When it comes to elder law planning, and when I meet with clients, the focus tends to be heavily centered on finances. When retirement accounts are dwindling due to a spouse’s high nursing home bill or a parent’s complex financial management style has left an adult child overwhelmed and confused, it is easy to become focused on Medicaid as the magic solution. However, Medicaid is just one piece of a much larger puzzle.
A few years ago, I worked with the sister caregiver of a client who required long-term care. Due to the brother’s medical diagnoses and young age, his sister struggled to find appropriate care providers and manage his large doctor and prescription bills. I worked closely with our office’s care coordinator, and together we were able to locate an appropriate group home and secure Medicaid approval for him.
While Medicaid would not pay for the group home room and board, the ancillary services provided lowered our client’s health care bills to a manageable monthly cost. We continue to work together to ensure he receives proper care and pays as little out of pocket as possible to meet his unique needs.
Last spring, I began working with a client who, at age 63, was suddenly left managing the household when her husband suffered an unexpected stroke. Neither husband nor wife had reached retirement age, so with almost no monthly income and unknown retirement savings, the wife was left to untangle finances while caring for an ill spouse. By working closely with our office’s attorneys and care coordinators, we created a comprehensive plan to ease the wife’s overwhelming burden. Once we identified an appropriate facility and worked through the long-term care admissions process, we helped her to organize and restructure assets, apply for and secure a Medicaid approval, and preserve all remaining savings so she could continue to live comfortably. We still speak regularly to make sure our elder law planning continues to align with the couple’s needs.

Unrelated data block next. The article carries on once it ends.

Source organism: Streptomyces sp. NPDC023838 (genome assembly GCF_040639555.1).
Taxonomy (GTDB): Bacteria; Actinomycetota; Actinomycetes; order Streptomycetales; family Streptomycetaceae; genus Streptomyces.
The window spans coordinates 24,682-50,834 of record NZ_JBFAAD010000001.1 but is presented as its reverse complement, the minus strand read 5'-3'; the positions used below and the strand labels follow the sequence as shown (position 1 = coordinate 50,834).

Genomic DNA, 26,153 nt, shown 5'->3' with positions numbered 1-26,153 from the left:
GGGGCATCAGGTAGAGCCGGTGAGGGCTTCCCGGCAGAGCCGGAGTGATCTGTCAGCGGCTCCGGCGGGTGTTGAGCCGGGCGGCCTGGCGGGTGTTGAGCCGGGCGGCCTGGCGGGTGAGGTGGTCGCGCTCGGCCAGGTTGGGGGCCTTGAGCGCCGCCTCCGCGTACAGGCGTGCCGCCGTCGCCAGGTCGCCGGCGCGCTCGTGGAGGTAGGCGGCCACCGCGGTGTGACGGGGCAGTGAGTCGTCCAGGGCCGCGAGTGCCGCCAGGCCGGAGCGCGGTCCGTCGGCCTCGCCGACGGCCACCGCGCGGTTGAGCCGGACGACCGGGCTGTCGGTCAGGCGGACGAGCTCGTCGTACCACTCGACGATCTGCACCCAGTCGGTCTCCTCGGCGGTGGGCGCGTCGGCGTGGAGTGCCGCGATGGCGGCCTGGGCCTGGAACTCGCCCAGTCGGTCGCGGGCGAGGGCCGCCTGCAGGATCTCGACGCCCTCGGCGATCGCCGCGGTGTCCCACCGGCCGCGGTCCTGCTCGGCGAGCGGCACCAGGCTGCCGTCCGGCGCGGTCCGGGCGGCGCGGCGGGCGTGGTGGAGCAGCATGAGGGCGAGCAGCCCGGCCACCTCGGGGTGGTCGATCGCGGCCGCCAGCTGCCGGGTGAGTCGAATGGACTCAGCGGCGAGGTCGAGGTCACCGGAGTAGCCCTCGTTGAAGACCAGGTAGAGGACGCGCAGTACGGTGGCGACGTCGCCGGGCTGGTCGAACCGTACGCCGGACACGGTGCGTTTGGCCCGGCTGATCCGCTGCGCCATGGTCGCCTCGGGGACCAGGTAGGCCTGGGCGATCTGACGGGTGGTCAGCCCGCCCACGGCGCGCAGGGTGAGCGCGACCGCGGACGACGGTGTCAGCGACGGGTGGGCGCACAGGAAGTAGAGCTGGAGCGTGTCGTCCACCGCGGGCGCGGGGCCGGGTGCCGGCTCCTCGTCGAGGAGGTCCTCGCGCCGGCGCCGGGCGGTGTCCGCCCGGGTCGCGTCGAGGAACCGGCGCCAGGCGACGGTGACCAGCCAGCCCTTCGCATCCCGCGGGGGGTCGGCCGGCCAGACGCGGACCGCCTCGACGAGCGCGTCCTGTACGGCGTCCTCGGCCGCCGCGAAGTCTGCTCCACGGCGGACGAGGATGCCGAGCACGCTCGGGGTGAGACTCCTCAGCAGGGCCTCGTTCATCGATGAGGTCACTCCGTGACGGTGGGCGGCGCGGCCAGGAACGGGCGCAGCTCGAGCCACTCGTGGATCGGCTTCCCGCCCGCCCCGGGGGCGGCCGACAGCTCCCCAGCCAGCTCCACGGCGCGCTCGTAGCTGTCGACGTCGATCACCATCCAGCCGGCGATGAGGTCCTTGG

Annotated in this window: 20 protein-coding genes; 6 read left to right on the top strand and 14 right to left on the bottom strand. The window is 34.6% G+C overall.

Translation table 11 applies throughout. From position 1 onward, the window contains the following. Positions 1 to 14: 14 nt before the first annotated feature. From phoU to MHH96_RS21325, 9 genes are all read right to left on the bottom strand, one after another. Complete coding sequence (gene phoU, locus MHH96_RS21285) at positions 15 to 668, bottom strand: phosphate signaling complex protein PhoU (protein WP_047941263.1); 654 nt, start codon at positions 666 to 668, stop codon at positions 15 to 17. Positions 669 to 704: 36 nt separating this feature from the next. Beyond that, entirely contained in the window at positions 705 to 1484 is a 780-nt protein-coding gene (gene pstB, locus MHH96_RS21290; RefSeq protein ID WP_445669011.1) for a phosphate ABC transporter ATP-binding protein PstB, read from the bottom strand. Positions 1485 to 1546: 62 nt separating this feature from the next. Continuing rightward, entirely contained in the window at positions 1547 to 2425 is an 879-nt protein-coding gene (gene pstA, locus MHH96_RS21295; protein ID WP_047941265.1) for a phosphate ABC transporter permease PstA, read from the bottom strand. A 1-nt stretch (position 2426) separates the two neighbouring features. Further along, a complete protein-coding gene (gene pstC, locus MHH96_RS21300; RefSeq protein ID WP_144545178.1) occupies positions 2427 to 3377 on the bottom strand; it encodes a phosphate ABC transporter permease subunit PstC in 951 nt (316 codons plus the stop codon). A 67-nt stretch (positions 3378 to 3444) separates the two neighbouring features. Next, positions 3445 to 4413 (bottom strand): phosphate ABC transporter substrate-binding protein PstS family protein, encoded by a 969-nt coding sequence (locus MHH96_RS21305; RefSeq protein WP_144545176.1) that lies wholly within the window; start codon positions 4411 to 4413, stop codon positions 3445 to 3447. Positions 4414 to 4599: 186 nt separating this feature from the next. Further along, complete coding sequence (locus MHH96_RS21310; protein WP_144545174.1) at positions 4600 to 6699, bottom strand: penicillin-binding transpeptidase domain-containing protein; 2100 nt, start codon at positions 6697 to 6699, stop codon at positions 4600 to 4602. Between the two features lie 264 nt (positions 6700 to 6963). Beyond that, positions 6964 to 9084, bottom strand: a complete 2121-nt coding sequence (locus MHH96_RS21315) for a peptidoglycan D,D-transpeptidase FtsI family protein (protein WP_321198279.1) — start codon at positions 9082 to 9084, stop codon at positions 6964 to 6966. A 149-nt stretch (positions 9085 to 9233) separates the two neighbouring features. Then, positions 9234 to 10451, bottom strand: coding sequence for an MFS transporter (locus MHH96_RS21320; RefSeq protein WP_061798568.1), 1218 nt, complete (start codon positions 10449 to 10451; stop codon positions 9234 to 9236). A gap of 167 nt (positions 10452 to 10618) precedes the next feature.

While in many circumstances, Medicaid is part of a family’s comprehensive long-term care plan, it is only a small piece of the puzzle. The measure of success does not come from a Medicaid approval.
Our Public Benefits team finds success in elder law planning by easing clients’ financial burdens and identifying care solutions so that family members can go back to being family members, focus on their relationships, and spend time together.